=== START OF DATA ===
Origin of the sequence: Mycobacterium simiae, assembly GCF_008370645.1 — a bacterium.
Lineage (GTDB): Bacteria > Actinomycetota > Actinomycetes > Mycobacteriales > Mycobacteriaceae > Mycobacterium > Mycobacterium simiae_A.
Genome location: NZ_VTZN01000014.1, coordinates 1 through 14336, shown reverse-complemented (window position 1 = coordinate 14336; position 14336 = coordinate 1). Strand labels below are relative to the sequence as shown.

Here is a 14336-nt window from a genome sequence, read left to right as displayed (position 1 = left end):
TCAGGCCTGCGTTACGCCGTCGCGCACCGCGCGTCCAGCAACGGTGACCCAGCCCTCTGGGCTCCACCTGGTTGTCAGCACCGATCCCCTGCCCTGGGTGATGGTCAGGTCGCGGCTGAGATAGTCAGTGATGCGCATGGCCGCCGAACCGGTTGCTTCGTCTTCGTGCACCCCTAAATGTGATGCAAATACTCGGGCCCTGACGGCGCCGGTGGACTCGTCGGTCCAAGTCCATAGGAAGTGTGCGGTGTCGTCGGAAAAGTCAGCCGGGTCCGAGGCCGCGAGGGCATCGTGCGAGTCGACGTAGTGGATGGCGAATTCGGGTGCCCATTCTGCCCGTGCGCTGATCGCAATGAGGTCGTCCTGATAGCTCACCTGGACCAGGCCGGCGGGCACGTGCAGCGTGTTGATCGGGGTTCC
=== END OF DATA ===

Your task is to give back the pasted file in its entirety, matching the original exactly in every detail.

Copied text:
Origin of the sequence: Mycobacterium simiae, assembly GCF_008370645.1 — a bacterium.
Lineage (GTDB): Bacteria > Actinomycetota > Actinomycetes > Mycobacteriales > Mycobacteriaceae > Mycobacterium > Mycobacterium simiae_A.
Genome location: NZ_VTZN01000014.1, coordinates 1 through 14336, shown reverse-complemented (window position 1 = coordinate 14336; position 14336 = coordinate 1). Strand labels below are relative to the sequence as shown.

Here is a 14336-nt window from a genome sequence, read left to right as displayed (position 1 = left end):
TCAGGCCTGCGTTACGCCGTCGCGCACCGCGCGTCCAGCAACGGTGACCCAGCCCTCTGGGCTCCACCTGGTTGTCAGCACCGATCCCCTGCCCTGGGTGATGGTCAGGTCGCGGCTGAGATAGTCAGTGATGCGCATGGCCGCCGAACCGGTTGCTTCGTCTTCGTGCACCCCTAAATGTGATGCAAATACTCGGGCCCTGACGGCGCCGGTGGACTCGTCGGTCCAAGTCCATAGGAAGTGTGCGGTGTCGTCGGAAAAGTCAGCCGGGTCCGAGGCCGCGAGGGCATCGTGCGAGTCGACGTAGTGGATGGCGAATTCGGGTGCCCATTCTGCCCGTGCGCTGATCGCAATGAGGTCGTCCTGATAGCTCACCTGGACCAGGCCGGCGGGCACGTGCAGCGTGTTGATCGGGGTTCC